Early indications are that thermal and hydro station dropped production the most due to reduced staffing level causing lower operational hours. Renewables were impacted the least due to their non-dispatchability.
It is estimated that during the height of the Chinese lockdown period over the 27 days, demand decreased by 16%.
At Home in Australia
Large generation portfolio’s including the likes of Stanwell and AGL have publicly acknowledged they have put plans in place to ensure generation meets demand, this includes stockpiling coal to ensure security of fuel supply. Smaller generators on the other hand may not have the staff to guarantee operation of their units over the long term due to illness.
Energy Price Impacts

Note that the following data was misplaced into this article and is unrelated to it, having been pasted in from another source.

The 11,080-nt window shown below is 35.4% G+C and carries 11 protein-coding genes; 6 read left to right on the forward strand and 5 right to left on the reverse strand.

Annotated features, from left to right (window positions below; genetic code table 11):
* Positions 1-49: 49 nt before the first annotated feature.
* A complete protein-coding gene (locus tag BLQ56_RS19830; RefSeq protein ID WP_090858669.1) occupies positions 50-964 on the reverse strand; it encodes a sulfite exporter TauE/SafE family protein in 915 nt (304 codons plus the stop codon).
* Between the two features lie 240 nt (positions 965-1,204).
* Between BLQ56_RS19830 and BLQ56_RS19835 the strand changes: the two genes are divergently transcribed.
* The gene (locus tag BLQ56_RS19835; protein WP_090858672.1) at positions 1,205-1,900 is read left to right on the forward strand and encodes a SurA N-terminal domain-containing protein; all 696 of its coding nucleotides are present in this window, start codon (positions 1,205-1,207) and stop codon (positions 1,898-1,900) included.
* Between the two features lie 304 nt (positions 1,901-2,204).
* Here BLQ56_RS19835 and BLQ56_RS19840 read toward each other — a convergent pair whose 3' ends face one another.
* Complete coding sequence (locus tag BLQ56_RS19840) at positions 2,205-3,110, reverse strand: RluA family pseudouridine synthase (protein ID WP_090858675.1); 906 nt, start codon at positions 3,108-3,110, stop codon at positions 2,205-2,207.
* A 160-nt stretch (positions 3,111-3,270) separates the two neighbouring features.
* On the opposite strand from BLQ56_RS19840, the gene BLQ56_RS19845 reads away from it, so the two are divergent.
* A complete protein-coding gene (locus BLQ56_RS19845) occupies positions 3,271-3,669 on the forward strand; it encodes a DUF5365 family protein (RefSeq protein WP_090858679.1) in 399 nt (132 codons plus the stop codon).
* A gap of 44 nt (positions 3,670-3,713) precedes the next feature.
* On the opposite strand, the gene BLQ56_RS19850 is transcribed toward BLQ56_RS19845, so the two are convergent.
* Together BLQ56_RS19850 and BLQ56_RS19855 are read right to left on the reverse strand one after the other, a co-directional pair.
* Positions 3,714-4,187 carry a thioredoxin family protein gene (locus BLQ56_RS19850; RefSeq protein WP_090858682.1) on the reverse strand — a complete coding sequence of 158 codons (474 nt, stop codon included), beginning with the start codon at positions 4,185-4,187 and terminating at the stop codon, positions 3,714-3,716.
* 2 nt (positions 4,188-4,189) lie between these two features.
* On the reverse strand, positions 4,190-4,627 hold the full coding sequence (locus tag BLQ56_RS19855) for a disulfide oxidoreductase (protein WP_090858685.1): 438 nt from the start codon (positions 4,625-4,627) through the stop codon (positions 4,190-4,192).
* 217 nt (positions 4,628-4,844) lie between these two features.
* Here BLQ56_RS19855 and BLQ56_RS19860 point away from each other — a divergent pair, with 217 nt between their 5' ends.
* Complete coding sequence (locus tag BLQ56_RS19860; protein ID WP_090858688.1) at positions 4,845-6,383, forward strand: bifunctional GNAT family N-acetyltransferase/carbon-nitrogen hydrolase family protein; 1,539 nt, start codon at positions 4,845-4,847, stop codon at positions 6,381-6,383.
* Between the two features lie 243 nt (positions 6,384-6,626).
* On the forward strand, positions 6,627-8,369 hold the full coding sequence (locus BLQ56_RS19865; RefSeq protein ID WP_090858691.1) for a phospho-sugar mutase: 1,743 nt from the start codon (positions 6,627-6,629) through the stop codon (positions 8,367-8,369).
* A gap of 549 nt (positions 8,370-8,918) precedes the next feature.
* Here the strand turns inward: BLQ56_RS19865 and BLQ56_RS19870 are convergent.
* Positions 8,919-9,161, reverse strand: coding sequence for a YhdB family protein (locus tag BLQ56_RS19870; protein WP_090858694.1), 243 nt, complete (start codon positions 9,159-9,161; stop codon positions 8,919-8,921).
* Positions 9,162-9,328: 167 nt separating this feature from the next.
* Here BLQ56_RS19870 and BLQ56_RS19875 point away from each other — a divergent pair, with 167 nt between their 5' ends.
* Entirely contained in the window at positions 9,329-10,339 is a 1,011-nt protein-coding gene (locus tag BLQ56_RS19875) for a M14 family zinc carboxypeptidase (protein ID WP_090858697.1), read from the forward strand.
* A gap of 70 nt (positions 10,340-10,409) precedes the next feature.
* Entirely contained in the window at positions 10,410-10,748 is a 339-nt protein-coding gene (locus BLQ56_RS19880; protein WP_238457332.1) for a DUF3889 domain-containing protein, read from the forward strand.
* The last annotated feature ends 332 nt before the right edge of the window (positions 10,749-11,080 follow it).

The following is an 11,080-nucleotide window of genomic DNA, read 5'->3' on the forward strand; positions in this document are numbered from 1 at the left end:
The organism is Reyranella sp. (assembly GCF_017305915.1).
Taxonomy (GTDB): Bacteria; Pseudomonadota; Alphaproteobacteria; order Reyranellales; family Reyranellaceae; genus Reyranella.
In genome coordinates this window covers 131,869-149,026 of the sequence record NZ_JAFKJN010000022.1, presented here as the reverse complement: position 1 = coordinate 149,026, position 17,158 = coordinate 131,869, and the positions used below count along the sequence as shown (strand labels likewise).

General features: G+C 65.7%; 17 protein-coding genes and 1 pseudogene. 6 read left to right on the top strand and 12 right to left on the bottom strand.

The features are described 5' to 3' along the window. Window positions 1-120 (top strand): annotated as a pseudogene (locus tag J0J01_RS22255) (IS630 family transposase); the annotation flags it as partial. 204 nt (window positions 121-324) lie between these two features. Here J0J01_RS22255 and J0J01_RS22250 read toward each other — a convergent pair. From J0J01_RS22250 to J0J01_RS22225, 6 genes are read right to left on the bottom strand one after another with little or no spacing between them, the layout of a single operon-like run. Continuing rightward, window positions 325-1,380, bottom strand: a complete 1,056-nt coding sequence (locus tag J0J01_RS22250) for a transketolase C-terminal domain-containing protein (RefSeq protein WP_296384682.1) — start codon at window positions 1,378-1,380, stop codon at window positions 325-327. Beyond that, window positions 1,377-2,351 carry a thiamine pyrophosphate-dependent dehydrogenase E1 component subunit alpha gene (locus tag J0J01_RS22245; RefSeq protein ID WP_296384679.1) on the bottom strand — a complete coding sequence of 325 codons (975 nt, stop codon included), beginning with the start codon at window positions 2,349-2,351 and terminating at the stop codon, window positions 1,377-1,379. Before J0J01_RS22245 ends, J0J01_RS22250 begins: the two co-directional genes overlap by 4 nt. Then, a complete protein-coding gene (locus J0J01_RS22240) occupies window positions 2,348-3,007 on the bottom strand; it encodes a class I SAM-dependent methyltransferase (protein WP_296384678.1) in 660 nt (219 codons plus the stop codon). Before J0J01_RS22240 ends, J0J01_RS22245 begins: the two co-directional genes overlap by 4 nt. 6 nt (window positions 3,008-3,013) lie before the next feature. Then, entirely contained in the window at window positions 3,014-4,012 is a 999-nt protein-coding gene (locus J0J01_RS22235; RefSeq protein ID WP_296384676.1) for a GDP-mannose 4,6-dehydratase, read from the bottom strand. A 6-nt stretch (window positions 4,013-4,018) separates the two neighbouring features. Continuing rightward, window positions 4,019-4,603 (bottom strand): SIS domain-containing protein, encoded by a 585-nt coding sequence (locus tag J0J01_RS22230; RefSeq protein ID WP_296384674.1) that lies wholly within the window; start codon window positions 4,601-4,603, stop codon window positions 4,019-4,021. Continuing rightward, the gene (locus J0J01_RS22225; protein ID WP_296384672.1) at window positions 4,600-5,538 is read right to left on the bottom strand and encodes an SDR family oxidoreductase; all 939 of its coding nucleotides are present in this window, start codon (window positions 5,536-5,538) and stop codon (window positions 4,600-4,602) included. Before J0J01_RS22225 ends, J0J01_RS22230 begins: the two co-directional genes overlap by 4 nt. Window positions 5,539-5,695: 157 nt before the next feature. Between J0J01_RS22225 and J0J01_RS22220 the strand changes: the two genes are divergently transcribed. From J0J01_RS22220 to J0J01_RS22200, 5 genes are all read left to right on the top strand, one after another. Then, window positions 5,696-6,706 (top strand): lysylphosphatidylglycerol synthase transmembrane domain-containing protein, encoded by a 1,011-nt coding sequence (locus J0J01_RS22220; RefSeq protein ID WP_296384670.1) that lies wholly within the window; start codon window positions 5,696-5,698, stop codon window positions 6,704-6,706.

With the additional impact of lower energy demand in Asian countries such as China, Australia’s liquefied natural gas demand significantly reduced, resulting in excess domestic gas supply particularly on the east coast of Australia. Although majority of the LNG facilities on the east coast reside in QLD, we have seen an increase in gas generation and a decrease in bid prices in regions more dependent on and abundant with gas-fired generation, such as South Australia. We are seeing approximately 600 MW more of gas-fired generation in March 2020, compared to March 2019, bid in at prices below $50/MWh. Assisting this is the collapse in natural gas prices in the Adelaide Short-term Trading Market, which has traded at the mid to high $5/GJ range for March 2020, compared to the significantly higher price range of $10 – $11/GJ we witnessed back in March 2019. Both of these variables are introducing cheaper supply in the energy markets both for heating (in homes) and electricity generation. With interconnection remaining relatively unconstrained this is resulting in lower prices across all NEM regions.